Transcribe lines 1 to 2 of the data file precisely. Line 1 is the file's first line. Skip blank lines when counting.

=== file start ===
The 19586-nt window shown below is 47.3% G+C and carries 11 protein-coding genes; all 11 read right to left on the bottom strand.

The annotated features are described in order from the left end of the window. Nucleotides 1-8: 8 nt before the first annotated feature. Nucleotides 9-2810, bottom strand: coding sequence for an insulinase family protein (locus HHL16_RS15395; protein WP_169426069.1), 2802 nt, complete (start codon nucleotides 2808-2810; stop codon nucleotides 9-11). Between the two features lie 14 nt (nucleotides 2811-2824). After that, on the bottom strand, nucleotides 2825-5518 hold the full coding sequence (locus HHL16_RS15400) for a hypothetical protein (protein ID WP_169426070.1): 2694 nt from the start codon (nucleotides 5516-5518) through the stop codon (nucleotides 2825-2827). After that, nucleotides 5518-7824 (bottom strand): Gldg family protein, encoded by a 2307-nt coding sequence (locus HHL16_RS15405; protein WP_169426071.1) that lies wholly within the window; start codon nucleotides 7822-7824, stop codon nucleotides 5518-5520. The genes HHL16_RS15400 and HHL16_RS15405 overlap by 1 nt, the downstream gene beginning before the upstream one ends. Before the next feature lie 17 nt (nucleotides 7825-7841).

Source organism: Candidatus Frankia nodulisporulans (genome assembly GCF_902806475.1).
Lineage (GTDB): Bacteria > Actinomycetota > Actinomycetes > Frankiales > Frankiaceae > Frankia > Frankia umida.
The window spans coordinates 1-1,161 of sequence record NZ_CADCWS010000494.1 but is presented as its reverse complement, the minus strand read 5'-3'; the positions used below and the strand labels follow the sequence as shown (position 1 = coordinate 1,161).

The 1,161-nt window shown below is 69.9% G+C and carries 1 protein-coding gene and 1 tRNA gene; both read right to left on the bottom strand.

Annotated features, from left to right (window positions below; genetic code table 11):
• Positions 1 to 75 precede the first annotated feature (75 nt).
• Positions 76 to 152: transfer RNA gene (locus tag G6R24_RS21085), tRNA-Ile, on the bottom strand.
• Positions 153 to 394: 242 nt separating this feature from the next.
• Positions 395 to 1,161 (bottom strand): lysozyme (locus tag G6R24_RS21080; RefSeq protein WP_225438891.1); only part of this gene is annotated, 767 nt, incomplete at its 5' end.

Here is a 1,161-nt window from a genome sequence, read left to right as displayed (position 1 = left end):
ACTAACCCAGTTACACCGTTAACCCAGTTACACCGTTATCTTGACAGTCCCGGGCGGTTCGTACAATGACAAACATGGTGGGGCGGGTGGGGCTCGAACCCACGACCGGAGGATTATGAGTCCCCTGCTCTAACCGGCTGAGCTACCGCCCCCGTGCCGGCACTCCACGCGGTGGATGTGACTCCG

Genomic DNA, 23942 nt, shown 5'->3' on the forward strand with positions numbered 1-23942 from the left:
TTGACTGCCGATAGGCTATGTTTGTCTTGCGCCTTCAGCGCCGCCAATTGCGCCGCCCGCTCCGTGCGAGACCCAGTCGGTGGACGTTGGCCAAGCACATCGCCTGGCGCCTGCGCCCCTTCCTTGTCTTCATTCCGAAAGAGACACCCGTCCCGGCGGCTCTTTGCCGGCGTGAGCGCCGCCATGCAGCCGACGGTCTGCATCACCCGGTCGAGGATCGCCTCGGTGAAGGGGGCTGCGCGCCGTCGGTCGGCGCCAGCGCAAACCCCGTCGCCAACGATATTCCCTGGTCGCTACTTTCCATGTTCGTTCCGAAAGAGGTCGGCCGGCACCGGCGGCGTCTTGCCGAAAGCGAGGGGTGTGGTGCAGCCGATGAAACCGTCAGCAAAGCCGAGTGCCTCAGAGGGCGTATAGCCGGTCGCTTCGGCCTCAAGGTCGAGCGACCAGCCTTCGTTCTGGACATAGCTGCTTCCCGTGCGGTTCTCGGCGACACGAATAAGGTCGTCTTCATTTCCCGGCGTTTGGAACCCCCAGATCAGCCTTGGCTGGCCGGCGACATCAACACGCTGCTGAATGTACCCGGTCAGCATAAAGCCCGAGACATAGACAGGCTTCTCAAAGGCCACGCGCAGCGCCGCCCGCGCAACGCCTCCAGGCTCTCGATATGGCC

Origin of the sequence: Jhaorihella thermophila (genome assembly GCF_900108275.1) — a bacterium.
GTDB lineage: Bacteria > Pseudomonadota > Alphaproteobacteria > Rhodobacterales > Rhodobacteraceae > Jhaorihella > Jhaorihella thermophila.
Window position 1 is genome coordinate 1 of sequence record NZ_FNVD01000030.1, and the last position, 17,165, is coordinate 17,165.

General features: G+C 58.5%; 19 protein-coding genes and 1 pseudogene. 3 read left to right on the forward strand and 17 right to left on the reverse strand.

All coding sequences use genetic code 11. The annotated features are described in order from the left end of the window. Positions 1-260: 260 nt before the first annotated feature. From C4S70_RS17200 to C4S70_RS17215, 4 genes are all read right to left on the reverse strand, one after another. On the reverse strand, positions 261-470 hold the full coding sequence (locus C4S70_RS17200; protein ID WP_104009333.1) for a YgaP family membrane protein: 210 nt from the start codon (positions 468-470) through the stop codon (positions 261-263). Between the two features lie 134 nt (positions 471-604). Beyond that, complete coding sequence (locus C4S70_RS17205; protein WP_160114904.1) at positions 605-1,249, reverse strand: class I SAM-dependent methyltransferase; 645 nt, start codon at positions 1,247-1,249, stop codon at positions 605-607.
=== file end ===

The 19586-nt window shown below is 47.3% G+C and carries 11 protein-coding genes; all 11 read right to left on the bottom strand.

The annotated features are described in order from the left end of the window. Nucleotides 1-8: 8 nt before the first annotated feature. Nucleotides 9-2810, bottom strand: coding sequence for an insulinase family protein (locus HHL16_RS15395; protein WP_169426069.1), 2802 nt, complete (start codon nucleotides 2808-2810; stop codon nucleotides 9-11). Between the two features lie 14 nt (nucleotides 2811-2824). After that, on the bottom strand, nucleotides 2825-5518 hold the full coding sequence (locus HHL16_RS15400) for a hypothetical protein (protein ID WP_169426070.1): 2694 nt from the start codon (nucleotides 5516-5518) through the stop codon (nucleotides 2825-2827). After that, nucleotides 5518-7824 (bottom strand): Gldg family protein, encoded by a 2307-nt coding sequence (locus HHL16_RS15405; protein WP_169426071.1) that lies wholly within the window; start codon nucleotides 7822-7824, stop codon nucleotides 5518-5520. The genes HHL16_RS15400 and HHL16_RS15405 overlap by 1 nt, the downstream gene beginning before the upstream one ends. Before the next feature lie 17 nt (nucleotides 7825-7841).